Tuesday, September 14, 2010

Lucky Pen (Short Story)

Inspired by an idea I had when doing a Friday Flash Fiction piece for Lily Childs' Blog (which is well worth a visit, by the way).

Every Friday, Lily posts three words which readers are then invited to turn into a story of 100 words or less. You can scroll down the comments here to read my original 100 word piece (as well as pieces by other writers). I liked the idea, so I figured I could rewrite it a little longer - and without necessarily having to use the original three words.

So here is the newer draft of the story, now entitled Lucky Pen.

Comments welcome :-)

P.S. Thanks also to David Barber (whose blog is also worth a visit) for pointing out that it's much easier to maintain formatting when copying and pasting from MS Word if I use Edit HTML mode rather than Compose mode. Cheers!

Lucky Pen.

Olivia read the exam questions carefully and decided which one to answer. In her head, she composed the essence of her argument before she reached for her pen to begin writing it.

It was her favourite pen that she selected, the one she had picked up years ago in an odd old shop in a sleepy seaside village. She always seemed to do better in exams when she used that pen, though occasionally she would get mesmerised and distracted by the ornate, unusual designs on it.

Olivia read through her first paragraph before moving on, trying not to allow thoughts of her future to take her mind from the task at hand. This was her final exam, after all. Her last ever one. She could look forward now to the rest of her life, starting with the holiday her boyfriend was planning to take her on.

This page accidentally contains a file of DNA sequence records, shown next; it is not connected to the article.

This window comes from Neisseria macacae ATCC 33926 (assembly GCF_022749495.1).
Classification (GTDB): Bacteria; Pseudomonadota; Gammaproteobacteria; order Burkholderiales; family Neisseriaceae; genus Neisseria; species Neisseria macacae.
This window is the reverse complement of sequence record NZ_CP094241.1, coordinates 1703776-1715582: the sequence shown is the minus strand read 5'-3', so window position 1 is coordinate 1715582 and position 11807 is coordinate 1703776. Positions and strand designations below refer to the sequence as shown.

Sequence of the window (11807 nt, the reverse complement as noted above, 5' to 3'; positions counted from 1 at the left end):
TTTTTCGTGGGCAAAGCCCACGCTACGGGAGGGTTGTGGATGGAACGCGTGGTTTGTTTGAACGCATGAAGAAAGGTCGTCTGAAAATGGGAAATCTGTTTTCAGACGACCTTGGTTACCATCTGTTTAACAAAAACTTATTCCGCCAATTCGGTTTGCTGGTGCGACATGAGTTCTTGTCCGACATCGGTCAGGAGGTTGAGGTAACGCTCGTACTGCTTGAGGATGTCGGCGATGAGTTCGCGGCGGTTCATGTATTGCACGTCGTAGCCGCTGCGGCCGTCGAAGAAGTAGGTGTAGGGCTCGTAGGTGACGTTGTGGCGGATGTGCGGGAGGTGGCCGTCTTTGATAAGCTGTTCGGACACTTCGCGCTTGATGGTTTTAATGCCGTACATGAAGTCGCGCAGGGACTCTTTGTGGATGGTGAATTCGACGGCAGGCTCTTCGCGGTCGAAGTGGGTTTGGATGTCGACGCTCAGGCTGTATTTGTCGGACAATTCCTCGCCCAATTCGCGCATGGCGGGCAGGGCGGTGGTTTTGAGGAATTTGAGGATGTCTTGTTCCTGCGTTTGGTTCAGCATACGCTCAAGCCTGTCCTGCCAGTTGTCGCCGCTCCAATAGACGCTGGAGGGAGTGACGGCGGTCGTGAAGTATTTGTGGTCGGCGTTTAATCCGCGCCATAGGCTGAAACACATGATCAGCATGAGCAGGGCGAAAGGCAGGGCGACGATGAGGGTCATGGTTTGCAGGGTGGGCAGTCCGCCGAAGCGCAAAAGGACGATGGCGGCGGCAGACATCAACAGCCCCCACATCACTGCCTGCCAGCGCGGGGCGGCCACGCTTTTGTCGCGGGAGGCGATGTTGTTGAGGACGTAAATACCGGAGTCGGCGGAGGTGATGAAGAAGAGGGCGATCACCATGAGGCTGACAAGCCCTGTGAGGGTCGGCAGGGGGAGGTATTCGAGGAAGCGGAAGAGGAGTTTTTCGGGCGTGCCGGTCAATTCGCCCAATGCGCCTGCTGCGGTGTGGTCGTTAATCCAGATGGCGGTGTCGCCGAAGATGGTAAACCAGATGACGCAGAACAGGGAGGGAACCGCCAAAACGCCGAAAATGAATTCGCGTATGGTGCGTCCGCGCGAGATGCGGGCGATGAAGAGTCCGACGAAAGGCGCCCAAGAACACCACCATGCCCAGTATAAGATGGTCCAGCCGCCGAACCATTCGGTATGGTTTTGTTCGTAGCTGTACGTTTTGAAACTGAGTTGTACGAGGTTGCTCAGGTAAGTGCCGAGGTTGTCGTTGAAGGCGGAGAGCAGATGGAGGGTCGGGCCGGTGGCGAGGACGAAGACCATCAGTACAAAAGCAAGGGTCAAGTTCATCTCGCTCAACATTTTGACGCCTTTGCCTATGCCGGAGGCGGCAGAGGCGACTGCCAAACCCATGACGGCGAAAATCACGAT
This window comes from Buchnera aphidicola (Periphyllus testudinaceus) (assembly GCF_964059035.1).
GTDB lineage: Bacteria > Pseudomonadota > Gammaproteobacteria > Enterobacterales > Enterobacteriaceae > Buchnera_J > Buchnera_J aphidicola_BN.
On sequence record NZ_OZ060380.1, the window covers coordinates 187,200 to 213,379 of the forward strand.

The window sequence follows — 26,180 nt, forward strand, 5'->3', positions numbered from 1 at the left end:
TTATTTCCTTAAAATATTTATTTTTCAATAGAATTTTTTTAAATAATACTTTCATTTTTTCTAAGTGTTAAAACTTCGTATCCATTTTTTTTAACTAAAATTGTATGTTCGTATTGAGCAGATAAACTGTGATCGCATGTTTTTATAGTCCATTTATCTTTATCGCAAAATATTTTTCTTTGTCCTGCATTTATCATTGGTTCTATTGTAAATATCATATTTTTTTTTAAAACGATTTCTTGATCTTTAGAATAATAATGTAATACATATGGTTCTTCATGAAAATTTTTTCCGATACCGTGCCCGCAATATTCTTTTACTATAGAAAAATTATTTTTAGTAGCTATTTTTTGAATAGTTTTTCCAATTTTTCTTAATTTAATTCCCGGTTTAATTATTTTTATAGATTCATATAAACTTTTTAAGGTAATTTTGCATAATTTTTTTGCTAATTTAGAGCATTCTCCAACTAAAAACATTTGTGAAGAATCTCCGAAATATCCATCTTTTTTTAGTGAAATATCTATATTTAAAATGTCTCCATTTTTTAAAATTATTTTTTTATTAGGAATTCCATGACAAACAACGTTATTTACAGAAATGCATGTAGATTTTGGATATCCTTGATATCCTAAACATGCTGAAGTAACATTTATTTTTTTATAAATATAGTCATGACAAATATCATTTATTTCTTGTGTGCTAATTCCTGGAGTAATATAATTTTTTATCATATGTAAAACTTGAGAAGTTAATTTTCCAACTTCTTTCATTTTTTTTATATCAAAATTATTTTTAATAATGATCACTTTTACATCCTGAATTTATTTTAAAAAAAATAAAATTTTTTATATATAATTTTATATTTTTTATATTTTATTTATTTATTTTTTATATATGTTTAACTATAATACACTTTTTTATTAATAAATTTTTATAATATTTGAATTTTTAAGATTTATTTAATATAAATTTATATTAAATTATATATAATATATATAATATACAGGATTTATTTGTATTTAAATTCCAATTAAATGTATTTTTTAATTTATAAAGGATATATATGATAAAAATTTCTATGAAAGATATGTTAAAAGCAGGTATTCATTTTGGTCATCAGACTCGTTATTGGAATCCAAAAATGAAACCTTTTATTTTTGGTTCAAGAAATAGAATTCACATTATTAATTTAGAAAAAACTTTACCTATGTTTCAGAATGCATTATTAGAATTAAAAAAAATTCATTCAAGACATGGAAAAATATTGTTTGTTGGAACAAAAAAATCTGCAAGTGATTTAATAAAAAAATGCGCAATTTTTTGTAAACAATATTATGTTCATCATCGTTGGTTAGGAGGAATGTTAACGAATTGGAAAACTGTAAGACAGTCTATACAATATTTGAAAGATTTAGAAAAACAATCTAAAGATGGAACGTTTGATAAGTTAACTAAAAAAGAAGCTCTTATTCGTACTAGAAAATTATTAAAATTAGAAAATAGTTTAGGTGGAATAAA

Just before she continued writing, something in the first paragraph caught Olivia’s eye. The colour of the ink was lighter than usual. Rather than black, it seemed to be a rusty brown. The most recent words, in fact, were almost red. Olivia touched the ink. It was warmer than she would have expected, and sticky.

As the realisation that it was not ink, but blood, came upon her, Olivia tried to drop the pen, but even when she released it from her grip, the pen did not fall to the small table. It clung on. When she looked at it, she realised it was already larger than it had been before, and it seemed to be pulsating. The designs which had captivated her before looked like veins now as they pumped her blood around the growing object.

Olivia tried to scream, but her throat failed her. When she tried to use her left hand to pry the sinister object from her right, it too was unable to help. The grip of the pen was too strong, it stuck to her like a leech.

Other students scribbled answers to the questions, oblivious to Olivia as the pen sucked the lifeblood out of her. Her fluid draining, she couldn’t even shed a tear for the tragic fact that her final moments were to occur in an exam.


The exam was over before anyone realised what had happened. The pen lay dormant once more, shrunken back to its normal size, its veins masquerading as beautiful symbols again. While some students screamed and others fainted as the invigilators tried to keep everyone calm until the police arrived, one young woman was not as interested in Olivia’s shrunken corpse as the pen which still lay in her hand. As she filed past, Maria slipped the pen out of Olivia’s grasp and into her own pocket. It was such a beautiful thing, after all. In spite of what had happened to Olivia, in fact, Maria felt it might even be lucky, and she had one more exam to do. 


Lily Childs said...

Hi Jo. I like how you've expanded this clever tale from the original 100 words.

I keep thinking of that little pump sack inside really old-fashioned fountain pens, filling and releasing.

A great twist at the end.

Joleen said...

Thank you Lily! :-) And cheers for following the blog!